How To Immunize Yourself Against This Plague?

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60% of people lie, at least once during the first 10 minutes of a conversation. And on average, most people tell 2 to 3 lies per conversation. Wow, just like that! What do you do now to know when you’re being lied to? Fortunately, there are tricks to spot liars. The secret? In her book, Lillian Glass explains that you should focus on your face, body language, and speech patterns. And, believe me, Lillian has experience in this field: she works with the FBI as a body language expert!
Here are the infallible signs that betray liars! And the five strategies to better foil a liar:

1. Their head jerks around

If the person turns their head suddenly when you ask them or a question, beware. They may be lying to you.

2. Their breathing changes

When a person lies, it will make them nervous. They will breathe a little harder, raise their shoulders, and speak a little quieter.

3. They have a rigid posture

Small, relaxed movements are natural in a conversation. Conversely, a rigid posture is a bad sign: something is probably up.

4. They repeat certain words or phrases

To convince the other person, the liar repeats his or her arguments several times. This is also a way to save time and to think about what they are going to say.

5. They touch or hide their mouth

When someone touches their mouth, it means they are embarrassed & don’t want to answer the question. So they physically show it by hiding it.

6. They instinctively protect vulnerable parts of their body

If his hands cover his chest, neck, head, or stomach, you’ve probably touched a sensitive spot.

7. They tend to point

When a liar thinks you’ve discovered their lies, they become defensive and hostile, which can lead to easy finger-pointing.

8. They give too much detail

When someone fills the conversation with lots of unnecessary details, it’s often a sign of lying. It’s a way of showing that they’re telling the truth.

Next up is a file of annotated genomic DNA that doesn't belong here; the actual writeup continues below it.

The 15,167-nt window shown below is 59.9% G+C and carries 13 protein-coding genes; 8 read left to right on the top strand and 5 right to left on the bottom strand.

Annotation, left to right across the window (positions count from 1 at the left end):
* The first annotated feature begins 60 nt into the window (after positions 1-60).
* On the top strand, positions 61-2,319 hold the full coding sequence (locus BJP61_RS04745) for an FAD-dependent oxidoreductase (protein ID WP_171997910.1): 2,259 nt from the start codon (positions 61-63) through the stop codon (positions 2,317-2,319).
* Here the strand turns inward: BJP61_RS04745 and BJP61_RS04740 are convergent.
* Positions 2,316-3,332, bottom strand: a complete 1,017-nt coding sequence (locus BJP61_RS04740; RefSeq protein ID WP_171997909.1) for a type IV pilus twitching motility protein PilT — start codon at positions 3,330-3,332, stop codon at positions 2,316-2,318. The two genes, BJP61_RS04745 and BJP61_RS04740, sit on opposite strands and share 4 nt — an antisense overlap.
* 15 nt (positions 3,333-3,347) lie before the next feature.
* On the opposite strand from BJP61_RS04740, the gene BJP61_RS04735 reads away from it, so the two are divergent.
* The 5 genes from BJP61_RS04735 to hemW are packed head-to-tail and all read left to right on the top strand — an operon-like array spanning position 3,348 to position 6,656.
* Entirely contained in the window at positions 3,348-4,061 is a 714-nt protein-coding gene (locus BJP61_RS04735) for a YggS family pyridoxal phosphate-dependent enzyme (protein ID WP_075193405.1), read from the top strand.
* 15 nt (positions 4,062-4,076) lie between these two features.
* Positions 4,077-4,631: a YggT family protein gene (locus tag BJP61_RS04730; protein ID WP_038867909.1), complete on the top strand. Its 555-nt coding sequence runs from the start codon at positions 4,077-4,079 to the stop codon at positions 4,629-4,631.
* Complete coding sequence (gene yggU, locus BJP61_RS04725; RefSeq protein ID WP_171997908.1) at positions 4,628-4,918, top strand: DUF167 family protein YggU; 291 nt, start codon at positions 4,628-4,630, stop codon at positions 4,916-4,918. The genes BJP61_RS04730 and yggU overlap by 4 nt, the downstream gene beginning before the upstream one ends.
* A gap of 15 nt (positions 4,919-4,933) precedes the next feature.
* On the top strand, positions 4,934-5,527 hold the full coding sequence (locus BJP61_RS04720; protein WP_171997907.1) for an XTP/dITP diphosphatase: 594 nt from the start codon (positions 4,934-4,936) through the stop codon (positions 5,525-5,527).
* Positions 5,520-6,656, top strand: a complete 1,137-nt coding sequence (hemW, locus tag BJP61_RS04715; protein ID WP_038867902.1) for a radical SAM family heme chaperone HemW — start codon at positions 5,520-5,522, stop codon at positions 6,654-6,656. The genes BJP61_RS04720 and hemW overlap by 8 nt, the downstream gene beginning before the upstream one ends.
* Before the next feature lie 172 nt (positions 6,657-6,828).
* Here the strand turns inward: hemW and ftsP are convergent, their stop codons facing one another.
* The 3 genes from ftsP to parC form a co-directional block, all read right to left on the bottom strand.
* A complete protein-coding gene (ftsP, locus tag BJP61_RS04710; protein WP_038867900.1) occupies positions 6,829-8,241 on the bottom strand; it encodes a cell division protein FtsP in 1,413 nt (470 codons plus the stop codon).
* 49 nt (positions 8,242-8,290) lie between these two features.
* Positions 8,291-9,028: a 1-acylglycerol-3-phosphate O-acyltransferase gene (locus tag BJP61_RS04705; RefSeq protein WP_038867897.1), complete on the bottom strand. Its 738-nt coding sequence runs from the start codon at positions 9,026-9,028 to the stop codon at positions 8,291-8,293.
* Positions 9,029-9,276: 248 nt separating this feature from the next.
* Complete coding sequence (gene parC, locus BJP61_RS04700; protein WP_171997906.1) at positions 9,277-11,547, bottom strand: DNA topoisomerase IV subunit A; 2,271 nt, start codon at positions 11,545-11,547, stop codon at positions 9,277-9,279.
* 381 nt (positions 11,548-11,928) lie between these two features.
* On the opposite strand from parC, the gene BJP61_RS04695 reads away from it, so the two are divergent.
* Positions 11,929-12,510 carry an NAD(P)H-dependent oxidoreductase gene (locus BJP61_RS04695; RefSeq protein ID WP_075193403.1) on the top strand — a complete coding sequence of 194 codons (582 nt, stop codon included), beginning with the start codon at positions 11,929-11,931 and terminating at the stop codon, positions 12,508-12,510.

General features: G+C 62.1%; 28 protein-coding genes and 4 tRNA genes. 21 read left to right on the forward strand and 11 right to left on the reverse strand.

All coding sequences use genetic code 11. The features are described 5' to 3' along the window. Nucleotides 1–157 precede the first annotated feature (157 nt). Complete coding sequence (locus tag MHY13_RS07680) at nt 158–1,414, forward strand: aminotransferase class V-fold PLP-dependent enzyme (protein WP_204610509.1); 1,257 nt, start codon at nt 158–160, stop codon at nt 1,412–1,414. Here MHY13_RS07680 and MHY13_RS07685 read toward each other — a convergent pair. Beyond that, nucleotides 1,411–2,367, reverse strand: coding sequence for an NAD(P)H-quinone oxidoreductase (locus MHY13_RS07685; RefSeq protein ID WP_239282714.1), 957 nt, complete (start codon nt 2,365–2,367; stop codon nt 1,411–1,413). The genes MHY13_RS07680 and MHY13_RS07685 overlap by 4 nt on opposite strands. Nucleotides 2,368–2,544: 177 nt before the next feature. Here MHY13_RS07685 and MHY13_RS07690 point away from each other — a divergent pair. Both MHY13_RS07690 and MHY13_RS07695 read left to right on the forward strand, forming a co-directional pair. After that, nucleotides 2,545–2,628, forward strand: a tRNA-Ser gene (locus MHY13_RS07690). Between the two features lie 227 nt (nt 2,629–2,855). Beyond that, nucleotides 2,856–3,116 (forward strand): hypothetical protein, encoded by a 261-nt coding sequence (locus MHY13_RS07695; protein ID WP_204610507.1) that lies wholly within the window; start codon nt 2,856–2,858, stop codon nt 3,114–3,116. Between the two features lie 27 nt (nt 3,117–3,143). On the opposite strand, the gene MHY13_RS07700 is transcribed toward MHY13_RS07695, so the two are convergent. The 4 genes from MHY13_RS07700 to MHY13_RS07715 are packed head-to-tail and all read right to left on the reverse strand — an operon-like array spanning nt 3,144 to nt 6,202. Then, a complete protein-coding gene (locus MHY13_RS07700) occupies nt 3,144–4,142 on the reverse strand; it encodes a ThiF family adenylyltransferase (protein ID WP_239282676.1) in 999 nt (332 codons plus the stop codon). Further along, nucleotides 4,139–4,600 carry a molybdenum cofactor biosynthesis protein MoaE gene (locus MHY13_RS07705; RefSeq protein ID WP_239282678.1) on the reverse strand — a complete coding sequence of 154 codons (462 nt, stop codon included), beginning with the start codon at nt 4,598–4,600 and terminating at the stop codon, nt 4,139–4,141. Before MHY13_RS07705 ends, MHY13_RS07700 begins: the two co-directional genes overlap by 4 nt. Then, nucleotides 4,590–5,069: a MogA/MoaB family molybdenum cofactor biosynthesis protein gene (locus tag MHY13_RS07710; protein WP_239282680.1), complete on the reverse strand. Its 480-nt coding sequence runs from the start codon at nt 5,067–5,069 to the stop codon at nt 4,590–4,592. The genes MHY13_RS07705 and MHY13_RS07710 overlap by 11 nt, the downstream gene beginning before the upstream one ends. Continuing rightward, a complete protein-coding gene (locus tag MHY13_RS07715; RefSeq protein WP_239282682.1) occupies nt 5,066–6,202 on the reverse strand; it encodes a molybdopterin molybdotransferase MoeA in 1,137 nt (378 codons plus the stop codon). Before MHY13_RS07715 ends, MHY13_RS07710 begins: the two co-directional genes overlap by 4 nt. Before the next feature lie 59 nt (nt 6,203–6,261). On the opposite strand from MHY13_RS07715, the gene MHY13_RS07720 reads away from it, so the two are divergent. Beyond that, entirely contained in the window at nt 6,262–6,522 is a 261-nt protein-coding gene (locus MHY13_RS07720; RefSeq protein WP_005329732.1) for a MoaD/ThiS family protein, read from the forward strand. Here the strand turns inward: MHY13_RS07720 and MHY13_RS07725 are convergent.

9. They have more and more difficulty expressing themselves

When someone lies, they are under stress. Because of their nervousness, their mouth becomes dry and they start biting their lips or have an oyster mouth.

10. They look at you without blinking

When a person is lying, it is natural for them to avoid looking at you. But an experienced liar may do the opposite by staring at you to take control of the conversation and manipulate you.

Strategies to better deal with a liar :

1. Adopt an open and supportive attitude.

The accusatory style is the least effective. Studies have shown that showing support for the interviewee during the interview facilitates the conversation and encourages cooperative witnesses (i.e., truthful witnesses) to provide more information (Fisher 2010). As a result, the interviewee is more likely to provide cues for lying in their speech.

2. Use open-ended questions and let the person talk.

Lying is a complex task. Truthful people tend to give more details than people who lie (Johnson, 2006; Geiselman & Fisher, 2014). Liars must construct their lies, making up details, which makes the task more difficult and more likely to betray them. This presents them with a dilemma, as providing brief answers raises more suspicion. In order to appear credible, the liar adds information that cannot be verified or that will prove to be unfounded. For this reason, open-ended questions help to distinguish truth from falsehood: “Tell me everything you did today.

3. Create a rule of commitment.

Asking a person to promise to tell the truth makes lying more difficult because lying itself is already a breach of the unspoken rule of commitment: to tell the truth. Talwar and colleagues (2002) found that simply asking children to promise to tell the truth increases the likelihood that they will be honest. So swearing on the Bible (or promising to tell the truth) in court probably had a purpose.

4. Creating cognitive overload.

The interviewer can impose cognitive overload during the interview (make it more difficult for the interviewee to complete the interview), either by encouraging the interviewee to say more or by asking unexpected questions. Planned lies are easier to cover up than spontaneous lies. Liars prepare for the interview. They do this by planning answers for questions they expect (see Hartwig, Granhag, & Strömwall, 2007). This strategy is effective because planned lies have fewer cues than spontaneous responses (DePaulo et al., 2003).

5. Using Evidence Strategically

Lying suspects and truthful witnesses typically employ different strategies in interviews (Granhag & Hartwig, 2008). Liars are likely to use an avoidance strategy (e.g., they avoid saying where they were at a certain time) or a denial strategy (e.g., they deny being in a certain place at a certain time). Truthful witnesses, on the other hand, tend to be more communicative and tell things as they really happened (Hartwig, Granhag, & Strömwall, 2007). Also, the accounts of innocent suspects will be more consistent with known information than the accounts of lying suspects (Granhag & Hartwig, 2008). Recent research by Granhag and colleagues (2013) found that revealing evidence incrementally, starting with indirect information (e.g., “Information reveals that you recently went to the train station.”)

 

 

 

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